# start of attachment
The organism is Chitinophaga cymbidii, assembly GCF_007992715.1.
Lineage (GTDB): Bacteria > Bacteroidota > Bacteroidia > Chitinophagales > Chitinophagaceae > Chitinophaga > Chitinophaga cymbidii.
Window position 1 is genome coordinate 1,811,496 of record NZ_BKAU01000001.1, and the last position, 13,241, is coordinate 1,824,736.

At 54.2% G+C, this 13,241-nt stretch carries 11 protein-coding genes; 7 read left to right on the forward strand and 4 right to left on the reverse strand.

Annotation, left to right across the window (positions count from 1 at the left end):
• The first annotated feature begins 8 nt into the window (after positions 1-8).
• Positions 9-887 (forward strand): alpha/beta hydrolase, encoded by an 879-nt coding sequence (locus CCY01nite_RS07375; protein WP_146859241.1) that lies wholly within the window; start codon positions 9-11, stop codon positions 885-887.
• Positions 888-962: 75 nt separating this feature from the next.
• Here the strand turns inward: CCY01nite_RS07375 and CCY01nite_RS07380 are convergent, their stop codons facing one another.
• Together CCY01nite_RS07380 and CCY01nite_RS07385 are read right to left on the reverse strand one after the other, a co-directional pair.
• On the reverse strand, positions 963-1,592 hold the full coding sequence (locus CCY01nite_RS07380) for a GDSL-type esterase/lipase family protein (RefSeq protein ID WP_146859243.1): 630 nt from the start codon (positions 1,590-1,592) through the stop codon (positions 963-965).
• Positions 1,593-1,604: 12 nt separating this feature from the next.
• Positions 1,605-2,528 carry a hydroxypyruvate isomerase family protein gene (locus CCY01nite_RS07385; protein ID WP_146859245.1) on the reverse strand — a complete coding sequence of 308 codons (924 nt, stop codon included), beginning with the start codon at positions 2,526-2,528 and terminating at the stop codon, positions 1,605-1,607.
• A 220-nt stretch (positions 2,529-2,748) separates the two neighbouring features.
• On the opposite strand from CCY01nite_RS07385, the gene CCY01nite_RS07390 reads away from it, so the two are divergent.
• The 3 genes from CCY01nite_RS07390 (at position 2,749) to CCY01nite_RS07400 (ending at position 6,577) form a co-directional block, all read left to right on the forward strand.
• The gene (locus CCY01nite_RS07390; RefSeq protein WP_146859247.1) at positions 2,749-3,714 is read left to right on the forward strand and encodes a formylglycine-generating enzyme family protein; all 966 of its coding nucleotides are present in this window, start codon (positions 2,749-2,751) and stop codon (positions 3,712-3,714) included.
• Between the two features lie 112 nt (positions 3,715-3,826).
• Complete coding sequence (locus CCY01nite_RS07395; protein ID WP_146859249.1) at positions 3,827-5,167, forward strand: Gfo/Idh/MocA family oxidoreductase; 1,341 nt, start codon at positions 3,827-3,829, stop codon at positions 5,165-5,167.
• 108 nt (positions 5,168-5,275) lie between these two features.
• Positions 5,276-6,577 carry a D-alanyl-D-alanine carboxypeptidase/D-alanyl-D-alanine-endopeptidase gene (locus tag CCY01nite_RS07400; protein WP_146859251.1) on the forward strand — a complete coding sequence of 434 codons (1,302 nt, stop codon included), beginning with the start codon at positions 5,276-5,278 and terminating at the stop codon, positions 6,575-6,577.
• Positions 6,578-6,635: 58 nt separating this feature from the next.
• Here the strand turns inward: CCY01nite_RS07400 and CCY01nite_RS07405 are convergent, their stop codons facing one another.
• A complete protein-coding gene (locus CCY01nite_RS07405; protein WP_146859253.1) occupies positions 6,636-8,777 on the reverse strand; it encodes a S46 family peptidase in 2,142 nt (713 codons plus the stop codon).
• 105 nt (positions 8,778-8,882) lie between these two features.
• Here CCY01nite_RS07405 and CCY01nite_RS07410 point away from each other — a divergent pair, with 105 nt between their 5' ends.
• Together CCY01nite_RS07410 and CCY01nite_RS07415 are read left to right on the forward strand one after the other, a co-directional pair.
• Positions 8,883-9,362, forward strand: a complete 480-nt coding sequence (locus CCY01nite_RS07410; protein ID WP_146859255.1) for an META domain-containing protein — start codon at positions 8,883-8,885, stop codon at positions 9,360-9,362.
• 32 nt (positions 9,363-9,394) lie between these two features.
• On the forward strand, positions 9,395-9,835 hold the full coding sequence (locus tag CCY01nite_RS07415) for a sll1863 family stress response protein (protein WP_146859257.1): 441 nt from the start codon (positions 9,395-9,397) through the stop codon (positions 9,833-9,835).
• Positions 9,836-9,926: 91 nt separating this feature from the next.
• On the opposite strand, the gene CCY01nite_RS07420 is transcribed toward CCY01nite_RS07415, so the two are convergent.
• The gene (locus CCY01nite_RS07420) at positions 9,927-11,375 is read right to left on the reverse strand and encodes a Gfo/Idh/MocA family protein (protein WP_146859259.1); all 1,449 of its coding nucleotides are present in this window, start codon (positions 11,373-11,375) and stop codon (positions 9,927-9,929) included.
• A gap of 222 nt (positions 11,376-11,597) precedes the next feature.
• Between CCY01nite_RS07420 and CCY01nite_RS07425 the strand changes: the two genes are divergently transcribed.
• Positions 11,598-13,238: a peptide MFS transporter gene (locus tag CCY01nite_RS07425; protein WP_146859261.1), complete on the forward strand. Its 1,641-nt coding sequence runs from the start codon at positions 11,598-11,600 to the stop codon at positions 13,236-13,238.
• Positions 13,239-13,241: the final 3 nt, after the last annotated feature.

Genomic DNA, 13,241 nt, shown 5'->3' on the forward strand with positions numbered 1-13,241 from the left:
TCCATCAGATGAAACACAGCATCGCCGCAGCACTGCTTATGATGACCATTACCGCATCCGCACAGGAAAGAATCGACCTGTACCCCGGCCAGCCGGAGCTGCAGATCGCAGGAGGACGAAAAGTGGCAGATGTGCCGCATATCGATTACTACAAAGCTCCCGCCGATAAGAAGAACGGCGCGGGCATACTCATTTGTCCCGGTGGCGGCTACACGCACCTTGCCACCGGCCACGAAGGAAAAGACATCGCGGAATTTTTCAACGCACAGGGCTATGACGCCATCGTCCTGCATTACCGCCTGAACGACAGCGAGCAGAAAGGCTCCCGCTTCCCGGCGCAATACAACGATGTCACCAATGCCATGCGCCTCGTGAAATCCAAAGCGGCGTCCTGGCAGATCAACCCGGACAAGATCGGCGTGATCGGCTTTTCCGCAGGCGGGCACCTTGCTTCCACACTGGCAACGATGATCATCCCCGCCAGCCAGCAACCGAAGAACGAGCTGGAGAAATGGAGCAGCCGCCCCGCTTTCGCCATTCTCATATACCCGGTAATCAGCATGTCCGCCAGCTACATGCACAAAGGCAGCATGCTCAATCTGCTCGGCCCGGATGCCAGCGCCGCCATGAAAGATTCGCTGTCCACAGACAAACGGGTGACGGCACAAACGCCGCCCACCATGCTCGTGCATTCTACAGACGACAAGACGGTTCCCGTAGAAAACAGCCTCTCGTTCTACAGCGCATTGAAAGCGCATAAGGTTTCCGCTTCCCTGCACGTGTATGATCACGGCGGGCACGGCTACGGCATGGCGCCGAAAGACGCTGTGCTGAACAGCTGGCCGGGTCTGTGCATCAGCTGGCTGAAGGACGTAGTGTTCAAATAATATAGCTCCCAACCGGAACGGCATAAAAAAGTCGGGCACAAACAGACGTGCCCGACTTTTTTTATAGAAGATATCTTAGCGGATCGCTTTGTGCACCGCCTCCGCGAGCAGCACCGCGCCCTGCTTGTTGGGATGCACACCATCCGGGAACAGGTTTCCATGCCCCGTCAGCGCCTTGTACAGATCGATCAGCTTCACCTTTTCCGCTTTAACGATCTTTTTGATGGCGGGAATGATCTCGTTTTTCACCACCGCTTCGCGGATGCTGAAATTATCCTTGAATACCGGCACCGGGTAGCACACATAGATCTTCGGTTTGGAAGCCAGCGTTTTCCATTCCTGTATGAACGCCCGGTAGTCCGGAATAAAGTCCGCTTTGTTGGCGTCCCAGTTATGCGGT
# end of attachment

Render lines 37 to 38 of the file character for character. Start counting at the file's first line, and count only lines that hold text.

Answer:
• Positions 13,239-13,241: the final 3 nt, after the last annotated feature.

Genomic DNA, 13,241 nt, shown 5'->3' on the forward strand with positions numbered 1-13,241 from the left: